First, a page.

Pomacanthus maculosus

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Pomacanthus maculosus
Yellowbar angelfish.jpg
Scientific classification
Kingdom: Animalia
Phylum: Chordata
Class: Actinopterygii
Order: Perciformes
Family: Pomacanthidae
Genus: Pomacanthus
Species: P. maculosus
Binomial name
Pomacanthus maculosus
(Forsskål, 1775)
Synonyms[1]
  • Pomacanthops filamentosus Smith, 1955
  • Pomacanthus striatus (Rüppell, 1836)
  • Pomacanthodes striatus (Rüppell, 1836)
  • Holacanthus striatus Rüppell, 1836
  • Chaetodon maculosus Forsskål, 1775

Pomacanthus maculosus is a marine angelfish with common names including halfmoon angelfish, yellowband angelfish, yellowbar angelfish, yellow-blotch angelfish, and yellow-marked angelfish.[2] The species lives mainly in coral and rocky areas, in shallow to moderate depths (forty feet), though it is more often in silty reef areas than in rich coral growth. It occasionally makes its way into the aquarium trade.

Juveniles have different markings than adults.

Appearance[edit]

This angelfish grows to a size of 50 cm in length. It is very similar in appearance to the asfur angelfish (P. asfur), which is found in overlapping habitats in the Persian Gulf and Red Sea. The halfmoon angelfish can be distinguished from the asfur primarily by its tail color, which is pale to clear, while the asfur's tail is bright yellow.

As with other large angelfish in genus Pomacanthus, juveniles and sub-adults are differently marked and colored than adults. Small halfmoon angelfish are alternately blue, white, and black banded.

Distribution[edit]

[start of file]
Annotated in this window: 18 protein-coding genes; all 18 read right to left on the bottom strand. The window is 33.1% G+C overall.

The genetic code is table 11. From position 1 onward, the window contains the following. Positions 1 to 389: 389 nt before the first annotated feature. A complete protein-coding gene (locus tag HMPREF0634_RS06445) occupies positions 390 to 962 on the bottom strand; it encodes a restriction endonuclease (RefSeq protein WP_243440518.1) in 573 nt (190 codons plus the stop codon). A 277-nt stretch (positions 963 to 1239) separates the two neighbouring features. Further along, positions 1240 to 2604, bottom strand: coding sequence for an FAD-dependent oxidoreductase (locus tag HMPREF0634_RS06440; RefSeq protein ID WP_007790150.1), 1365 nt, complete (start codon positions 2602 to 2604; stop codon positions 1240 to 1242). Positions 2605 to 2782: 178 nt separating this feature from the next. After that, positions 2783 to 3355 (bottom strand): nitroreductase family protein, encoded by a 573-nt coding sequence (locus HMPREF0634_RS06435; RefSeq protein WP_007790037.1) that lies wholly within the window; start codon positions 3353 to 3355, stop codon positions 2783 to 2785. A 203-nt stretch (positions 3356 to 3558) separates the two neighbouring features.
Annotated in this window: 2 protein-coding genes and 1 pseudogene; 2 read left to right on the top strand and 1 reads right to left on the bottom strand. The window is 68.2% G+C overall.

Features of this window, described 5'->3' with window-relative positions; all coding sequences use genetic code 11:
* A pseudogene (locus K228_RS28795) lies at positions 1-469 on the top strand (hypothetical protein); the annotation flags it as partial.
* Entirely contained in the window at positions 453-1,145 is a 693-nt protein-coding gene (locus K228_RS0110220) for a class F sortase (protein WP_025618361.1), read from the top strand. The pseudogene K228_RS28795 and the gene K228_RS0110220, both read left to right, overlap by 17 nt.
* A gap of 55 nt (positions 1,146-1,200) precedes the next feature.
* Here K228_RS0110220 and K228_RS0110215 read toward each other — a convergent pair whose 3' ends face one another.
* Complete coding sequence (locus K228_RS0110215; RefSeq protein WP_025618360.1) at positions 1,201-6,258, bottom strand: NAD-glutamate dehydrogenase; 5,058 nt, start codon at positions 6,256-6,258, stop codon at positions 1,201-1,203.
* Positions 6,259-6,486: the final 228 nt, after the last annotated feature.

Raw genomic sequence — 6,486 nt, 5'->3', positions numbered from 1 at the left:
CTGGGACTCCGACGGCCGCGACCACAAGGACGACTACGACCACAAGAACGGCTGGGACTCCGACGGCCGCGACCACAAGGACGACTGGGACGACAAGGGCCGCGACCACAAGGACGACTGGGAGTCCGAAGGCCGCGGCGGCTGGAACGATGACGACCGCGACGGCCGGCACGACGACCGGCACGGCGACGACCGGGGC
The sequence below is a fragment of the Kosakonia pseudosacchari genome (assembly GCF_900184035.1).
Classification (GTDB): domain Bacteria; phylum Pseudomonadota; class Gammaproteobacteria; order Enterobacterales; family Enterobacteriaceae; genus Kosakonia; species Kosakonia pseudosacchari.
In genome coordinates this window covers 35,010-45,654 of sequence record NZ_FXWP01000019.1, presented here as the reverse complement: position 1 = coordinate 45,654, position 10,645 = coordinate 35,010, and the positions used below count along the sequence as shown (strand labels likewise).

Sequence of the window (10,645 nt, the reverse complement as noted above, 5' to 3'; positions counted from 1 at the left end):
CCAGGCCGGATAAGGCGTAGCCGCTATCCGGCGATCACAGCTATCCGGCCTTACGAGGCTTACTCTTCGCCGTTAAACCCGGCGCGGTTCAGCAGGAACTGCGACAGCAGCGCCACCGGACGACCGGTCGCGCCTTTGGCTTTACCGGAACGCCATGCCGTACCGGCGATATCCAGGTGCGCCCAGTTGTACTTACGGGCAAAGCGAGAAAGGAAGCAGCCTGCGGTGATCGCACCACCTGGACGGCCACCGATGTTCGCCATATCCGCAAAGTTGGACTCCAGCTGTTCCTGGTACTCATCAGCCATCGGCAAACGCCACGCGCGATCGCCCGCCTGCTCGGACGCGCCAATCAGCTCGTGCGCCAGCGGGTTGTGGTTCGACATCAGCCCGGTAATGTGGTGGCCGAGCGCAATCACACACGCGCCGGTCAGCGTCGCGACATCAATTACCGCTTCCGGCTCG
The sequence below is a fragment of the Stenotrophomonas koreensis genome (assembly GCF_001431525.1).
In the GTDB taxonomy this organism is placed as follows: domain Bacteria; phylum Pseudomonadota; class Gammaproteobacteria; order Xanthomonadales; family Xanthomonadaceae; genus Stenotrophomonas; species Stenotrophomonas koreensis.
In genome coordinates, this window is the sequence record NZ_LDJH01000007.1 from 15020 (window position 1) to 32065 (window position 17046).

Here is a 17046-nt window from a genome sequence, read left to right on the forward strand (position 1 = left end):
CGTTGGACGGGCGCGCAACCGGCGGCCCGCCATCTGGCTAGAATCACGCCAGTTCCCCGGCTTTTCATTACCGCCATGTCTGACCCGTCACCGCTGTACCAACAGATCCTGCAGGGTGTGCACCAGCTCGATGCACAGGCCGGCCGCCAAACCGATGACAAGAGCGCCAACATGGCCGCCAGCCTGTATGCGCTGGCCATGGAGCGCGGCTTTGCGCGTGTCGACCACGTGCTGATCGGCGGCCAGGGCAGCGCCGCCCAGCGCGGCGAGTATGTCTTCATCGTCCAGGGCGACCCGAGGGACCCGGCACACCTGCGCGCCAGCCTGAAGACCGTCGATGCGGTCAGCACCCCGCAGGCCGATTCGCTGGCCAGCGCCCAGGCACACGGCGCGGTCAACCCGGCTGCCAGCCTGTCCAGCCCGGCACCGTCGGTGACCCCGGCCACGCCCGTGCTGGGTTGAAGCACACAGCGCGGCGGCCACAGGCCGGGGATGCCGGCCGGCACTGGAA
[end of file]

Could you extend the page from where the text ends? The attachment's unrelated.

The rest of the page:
Pomacanthus maculosus is distributed throughout the Persian Gulf, the northwestern Indian Ocean, and the Red Sea south to 19°S.[3] In 2009 it was recorded off the coast of Lebanon in the eastern Mediterranean, probably as a result of Lessepsian migration from the Red Sea through the Suez Canal.[4] There have since been records off Israel and the species is now considered to be established in the Levantine Sea.[5]

Diet[edit]

This species has a diet typical of angelfishes. Its main food is sponges. It also eats small anemones, algae, tubeworms, and shrimp.

References[edit]

  1. ^ "Synonyms of Pomacanthus maculosus (Forsskål, 1775)". Fishbase.org. Retrieved 1 February 2017. 
  2. ^ Pyle, R., et al. 2010. Pomacanthus maculosus. In: IUCN 2012. IUCN Red List of Threatened Species. Version 2012.2. Downloaded on 05 June 2013.
  3. ^ Pascualita Sa-a; Nicolas Bailly (2016). R. Froese; D. Pauly, eds. "Pomacanthus maculosus Forsskål, 1775)". Fishbase.org. Retrieved 1 February 2017. 
  4. ^ Michel Bariche (2010). "First record of the angelfish Pomacanthus maculosus (Teleostei: Pomacanthidae) in the Mediterranean" (PDF). aqua, International Journal of Ichthyology. 16 (1): 31–33. 
  5. ^ Pierre Salameh; Oren Sonin; Dor Edelist; Daniel Golani (2012). "The first substantiated record of the yellowbar angelfish, Pomacanthus maculosus (Actinopterygii:Perciformes:Pomacanthidae) in the Mediterranean" (PDF). Acta Ichthyologica et Piscatoria. 42 (1): 73–74.